A desperate attempt to take supplies down the Flint River to Fort Scott ended in disaster and death 200 years ago today.
A keelboat carrying Maj. Gen. Edmund P. Gaines, hero of the War of 1812, crashed into a rock and sank in Georgia’s Flint River on the night of February 23, 1818. The accident sent shock waves across the frontier:
…I send an Express to you, the object of which is to inform you of the unfortunate loss of the boat & a part of the officers of Genl. Gaines party: Majr Wright is certainly drowned, the Genl. only escaped with Life & is wandering in the woods with one soldier. Majr Nicks has arrived. I have with my command examined the river where the accident happened (about 45 miles above Fort Scott by Land) the Boat is entirely a wreck, we found where the Genl. had left a note in pencil saying that he should cross the Creek for Fort Gaines as he supposed the Troops were there. [I]
How many men were aboard the boat and how many of them drowned in the flooded river is unclear. Maj. Gen. Andrew Jackson reported that Gaines had set out from Fort Early near present-day Cordele with 12 men, but other reports suggest that the actual number was smaller.
The dangerous mission had been undertaken in response to a letter from Lt. Col. Matthew Arbuckle which threatened the evacuation of Fort Scott if supplies were not received by this date 200 years ago (February 23, 1818). Provisions at the fort had been exhausted and Arbuckle and his men were starving. If food did not reach them, they would have to go in search of it. [II].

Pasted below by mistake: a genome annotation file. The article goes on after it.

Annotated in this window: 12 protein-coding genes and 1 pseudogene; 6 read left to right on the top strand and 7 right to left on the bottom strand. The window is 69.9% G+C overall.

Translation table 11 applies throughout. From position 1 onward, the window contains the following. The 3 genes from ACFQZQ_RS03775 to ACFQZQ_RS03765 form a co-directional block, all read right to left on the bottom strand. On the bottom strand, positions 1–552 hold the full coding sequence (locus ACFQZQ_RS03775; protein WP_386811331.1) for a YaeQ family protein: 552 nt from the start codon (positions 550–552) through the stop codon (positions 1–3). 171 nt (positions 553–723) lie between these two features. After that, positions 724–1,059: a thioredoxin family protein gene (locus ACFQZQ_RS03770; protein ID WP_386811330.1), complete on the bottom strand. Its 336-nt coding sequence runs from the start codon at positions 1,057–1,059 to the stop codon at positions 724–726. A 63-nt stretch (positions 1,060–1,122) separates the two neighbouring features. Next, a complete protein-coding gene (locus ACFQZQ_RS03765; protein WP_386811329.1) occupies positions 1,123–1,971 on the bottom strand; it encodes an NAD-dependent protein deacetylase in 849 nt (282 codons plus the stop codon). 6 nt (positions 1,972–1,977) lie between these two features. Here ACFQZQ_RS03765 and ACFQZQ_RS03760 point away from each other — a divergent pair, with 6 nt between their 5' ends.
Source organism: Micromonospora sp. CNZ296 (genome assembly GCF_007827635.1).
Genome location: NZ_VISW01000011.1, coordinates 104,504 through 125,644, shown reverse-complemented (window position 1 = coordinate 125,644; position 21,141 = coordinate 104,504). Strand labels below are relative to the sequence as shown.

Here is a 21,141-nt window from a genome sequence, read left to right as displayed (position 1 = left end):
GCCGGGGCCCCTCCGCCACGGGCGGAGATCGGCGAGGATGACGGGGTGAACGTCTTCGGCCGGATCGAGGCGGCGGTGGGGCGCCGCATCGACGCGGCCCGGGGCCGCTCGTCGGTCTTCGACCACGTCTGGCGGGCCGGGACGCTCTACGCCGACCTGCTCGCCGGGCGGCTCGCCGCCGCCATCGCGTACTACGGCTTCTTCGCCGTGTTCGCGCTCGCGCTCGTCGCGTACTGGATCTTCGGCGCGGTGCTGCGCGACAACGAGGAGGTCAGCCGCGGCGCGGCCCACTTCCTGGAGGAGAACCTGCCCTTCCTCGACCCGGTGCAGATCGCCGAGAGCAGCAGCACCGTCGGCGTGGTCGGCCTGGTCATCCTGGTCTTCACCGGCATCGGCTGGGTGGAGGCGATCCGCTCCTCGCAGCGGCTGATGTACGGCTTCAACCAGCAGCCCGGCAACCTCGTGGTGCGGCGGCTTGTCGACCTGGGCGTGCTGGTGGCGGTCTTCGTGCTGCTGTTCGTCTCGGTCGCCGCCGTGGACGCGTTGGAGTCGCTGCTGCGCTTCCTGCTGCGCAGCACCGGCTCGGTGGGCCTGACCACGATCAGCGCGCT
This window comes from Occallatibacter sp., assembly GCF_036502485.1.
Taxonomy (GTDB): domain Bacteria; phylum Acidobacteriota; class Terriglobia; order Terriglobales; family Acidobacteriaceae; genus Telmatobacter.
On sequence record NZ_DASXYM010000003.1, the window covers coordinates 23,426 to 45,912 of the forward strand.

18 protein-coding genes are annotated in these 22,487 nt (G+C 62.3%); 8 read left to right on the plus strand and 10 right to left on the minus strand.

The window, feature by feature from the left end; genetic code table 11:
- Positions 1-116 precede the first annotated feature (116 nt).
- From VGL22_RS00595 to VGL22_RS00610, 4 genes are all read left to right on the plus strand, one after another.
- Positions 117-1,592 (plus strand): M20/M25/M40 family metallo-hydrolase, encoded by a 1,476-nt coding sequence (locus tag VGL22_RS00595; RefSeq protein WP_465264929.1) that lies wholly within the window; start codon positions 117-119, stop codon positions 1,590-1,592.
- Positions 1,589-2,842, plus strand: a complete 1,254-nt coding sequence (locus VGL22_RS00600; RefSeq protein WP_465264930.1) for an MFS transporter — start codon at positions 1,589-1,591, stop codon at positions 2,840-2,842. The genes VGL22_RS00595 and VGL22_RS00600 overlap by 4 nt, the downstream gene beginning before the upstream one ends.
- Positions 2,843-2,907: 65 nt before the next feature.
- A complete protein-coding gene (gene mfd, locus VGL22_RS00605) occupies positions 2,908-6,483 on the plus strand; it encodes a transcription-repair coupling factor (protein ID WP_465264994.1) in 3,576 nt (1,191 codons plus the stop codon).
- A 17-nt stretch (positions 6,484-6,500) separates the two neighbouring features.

The abandonment of Fort Scott, however, would be a disaster for the U.S. Army and the citizens of Georgia. Shiploads of food and other supplies had been ordered from New Orleans to support Jackson’s army, which was already on the march for Florida. Without Fort Scott as a depot for the delivery of their cargoes, however, the ships would turn back to New Orleans. Jackson’s entire army would be forced to either retreat or starve.
Keelboats had been sent down the Apalachicola River to look for the supply ships but no word of their arrival in the bay had yet reached the fort. Arbuckle was afraid that his men would starve before the ships arrived and he was running out of time to do anything about it.
In addition to eliminating the only source of supply for Jackson’s army, the evacuation of Fort Scott would break the stalemate of the war and expose the entire Georgia frontier to attack.
To prevent such a disaster, Gen. Gaines set off down the Flint River in a small keelboat with a supply of meat for the soldiers at Fort Scott. No U.S. vessel had ever made the trip and there were no charts of the river. Making matters worse, the Flint was at flood-stage and sections were filled with rocks. The general, however, pledged to travel day and night in a desperate attempt to reach Fort Scott in 48-hours. The attempt ended on a rock 45-miles from its objective.